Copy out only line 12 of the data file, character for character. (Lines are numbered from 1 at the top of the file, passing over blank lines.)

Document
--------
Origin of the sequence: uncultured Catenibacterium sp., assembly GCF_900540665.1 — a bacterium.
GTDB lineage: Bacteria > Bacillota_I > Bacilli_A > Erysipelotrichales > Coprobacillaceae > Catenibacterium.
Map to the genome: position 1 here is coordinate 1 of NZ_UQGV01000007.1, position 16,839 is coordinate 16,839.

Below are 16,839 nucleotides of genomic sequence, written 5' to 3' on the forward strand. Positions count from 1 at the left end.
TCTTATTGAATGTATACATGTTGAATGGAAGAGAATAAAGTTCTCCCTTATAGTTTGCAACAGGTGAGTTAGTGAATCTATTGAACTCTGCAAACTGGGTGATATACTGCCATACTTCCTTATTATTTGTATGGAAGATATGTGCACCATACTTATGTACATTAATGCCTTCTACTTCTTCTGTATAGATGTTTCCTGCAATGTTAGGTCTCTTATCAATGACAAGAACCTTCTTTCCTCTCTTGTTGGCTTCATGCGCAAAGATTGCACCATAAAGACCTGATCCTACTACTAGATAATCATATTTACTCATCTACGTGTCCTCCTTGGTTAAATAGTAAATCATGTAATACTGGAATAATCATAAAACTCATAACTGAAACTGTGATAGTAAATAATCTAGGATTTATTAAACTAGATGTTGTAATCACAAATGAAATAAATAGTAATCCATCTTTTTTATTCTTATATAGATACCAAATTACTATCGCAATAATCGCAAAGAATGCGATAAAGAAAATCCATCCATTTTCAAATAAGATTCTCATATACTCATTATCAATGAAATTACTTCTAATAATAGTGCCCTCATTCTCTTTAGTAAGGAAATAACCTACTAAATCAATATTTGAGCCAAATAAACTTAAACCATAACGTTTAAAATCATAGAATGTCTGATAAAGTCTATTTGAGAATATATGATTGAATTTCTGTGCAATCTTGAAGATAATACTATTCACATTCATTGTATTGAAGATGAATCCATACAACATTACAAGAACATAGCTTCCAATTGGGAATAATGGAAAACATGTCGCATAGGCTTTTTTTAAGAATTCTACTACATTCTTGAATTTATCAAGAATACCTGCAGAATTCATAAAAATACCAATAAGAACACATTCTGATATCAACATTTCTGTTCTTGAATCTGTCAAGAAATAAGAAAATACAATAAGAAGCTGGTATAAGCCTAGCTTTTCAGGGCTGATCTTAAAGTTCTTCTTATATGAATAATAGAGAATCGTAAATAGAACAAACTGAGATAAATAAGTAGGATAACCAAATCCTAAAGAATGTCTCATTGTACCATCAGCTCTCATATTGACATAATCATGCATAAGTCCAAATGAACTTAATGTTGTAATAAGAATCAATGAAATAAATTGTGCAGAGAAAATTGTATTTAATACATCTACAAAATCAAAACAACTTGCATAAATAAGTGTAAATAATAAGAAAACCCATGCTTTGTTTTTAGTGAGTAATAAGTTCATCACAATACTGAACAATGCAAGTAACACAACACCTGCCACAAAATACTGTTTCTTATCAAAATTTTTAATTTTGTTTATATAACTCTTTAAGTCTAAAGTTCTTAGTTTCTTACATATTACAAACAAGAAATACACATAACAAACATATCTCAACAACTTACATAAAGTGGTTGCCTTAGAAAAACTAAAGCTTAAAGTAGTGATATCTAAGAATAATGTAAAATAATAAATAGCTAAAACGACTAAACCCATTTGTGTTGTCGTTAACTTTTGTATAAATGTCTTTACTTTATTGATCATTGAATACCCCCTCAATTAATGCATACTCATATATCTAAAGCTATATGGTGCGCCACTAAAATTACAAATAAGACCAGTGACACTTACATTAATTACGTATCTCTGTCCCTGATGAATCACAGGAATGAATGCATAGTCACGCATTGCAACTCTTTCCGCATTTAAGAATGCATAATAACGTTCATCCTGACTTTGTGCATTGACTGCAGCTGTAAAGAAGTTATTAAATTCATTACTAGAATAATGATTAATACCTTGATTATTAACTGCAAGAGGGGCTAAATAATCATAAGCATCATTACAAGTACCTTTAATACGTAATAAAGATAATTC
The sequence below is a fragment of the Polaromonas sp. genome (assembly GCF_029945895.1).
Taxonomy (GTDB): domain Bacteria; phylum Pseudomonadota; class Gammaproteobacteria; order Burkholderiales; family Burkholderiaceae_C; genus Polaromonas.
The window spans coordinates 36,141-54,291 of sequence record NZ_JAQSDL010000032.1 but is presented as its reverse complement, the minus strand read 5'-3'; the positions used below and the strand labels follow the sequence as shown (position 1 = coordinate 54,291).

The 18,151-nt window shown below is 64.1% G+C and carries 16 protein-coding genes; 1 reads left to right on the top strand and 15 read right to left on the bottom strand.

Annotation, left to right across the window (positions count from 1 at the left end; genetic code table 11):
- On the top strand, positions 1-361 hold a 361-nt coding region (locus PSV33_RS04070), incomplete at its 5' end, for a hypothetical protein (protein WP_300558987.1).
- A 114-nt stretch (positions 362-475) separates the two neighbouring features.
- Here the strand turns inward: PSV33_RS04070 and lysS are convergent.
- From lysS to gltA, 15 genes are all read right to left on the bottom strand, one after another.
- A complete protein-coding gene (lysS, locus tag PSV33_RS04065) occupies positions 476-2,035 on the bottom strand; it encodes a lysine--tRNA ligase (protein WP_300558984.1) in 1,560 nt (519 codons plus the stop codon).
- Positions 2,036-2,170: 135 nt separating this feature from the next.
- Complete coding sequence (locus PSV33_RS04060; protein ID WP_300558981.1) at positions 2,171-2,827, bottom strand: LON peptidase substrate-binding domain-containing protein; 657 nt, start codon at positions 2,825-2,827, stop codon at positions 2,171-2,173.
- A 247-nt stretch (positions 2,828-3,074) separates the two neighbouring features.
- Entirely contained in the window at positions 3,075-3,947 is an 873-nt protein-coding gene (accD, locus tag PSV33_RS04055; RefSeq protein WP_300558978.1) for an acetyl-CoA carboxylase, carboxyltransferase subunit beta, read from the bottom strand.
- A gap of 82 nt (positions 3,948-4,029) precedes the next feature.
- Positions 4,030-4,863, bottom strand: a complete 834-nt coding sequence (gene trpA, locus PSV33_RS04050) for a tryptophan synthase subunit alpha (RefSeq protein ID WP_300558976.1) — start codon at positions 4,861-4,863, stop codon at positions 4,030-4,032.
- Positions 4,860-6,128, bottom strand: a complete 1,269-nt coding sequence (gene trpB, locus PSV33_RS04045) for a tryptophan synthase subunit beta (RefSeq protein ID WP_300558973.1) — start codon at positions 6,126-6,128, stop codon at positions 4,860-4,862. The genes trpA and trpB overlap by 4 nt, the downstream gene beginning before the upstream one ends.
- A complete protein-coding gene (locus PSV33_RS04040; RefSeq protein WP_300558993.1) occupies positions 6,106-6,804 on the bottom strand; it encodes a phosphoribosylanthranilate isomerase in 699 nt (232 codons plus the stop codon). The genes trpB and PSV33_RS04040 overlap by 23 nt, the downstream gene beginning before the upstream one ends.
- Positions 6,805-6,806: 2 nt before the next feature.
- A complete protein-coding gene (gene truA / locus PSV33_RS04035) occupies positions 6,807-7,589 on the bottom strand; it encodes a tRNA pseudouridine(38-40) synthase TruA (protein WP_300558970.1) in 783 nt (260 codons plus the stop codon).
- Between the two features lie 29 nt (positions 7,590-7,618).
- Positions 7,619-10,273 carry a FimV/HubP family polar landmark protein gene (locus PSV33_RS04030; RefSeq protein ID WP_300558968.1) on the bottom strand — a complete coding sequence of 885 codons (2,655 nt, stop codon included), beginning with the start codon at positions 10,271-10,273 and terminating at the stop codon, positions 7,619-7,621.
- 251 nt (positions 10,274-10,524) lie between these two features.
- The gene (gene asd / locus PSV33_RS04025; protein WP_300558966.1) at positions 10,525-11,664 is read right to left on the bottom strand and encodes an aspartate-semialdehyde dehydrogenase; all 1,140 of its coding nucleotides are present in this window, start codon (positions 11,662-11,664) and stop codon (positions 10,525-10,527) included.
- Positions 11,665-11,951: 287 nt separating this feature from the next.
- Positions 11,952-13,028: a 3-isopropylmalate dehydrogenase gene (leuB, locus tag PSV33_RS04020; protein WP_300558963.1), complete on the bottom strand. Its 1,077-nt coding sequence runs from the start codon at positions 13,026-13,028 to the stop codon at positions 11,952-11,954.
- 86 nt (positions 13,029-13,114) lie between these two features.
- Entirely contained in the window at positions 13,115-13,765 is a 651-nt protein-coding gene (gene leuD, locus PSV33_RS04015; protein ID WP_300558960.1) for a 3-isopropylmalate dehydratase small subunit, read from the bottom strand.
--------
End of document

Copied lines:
- A 114-nt stretch (positions 362-475) separates the two neighbouring features.